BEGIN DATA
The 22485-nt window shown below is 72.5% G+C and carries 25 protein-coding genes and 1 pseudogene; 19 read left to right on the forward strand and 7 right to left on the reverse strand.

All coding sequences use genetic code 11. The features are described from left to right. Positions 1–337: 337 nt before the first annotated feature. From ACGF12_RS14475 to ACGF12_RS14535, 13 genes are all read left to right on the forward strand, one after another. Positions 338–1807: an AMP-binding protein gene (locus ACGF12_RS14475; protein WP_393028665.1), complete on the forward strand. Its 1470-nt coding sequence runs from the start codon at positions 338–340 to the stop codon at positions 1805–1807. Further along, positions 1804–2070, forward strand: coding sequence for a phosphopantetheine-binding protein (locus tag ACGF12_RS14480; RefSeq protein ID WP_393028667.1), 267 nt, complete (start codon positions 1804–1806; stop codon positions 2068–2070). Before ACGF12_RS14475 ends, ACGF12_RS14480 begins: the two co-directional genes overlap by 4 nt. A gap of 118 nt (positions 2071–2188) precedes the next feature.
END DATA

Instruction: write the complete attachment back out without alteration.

The 22485-nt window shown below is 72.5% G+C and carries 25 protein-coding genes and 1 pseudogene; 19 read left to right on the forward strand and 7 right to left on the reverse strand.

All coding sequences use genetic code 11. The features are described from left to right. Positions 1–337: 337 nt before the first annotated feature. From ACGF12_RS14475 to ACGF12_RS14535, 13 genes are all read left to right on the forward strand, one after another. Positions 338–1807: an AMP-binding protein gene (locus ACGF12_RS14475; protein WP_393028665.1), complete on the forward strand. Its 1470-nt coding sequence runs from the start codon at positions 338–340 to the stop codon at positions 1805–1807. Further along, positions 1804–2070, forward strand: coding sequence for a phosphopantetheine-binding protein (locus tag ACGF12_RS14480; RefSeq protein ID WP_393028667.1), 267 nt, complete (start codon positions 1804–1806; stop codon positions 2068–2070). Before ACGF12_RS14475 ends, ACGF12_RS14480 begins: the two co-directional genes overlap by 4 nt. A gap of 118 nt (positions 2071–2188) precedes the next feature.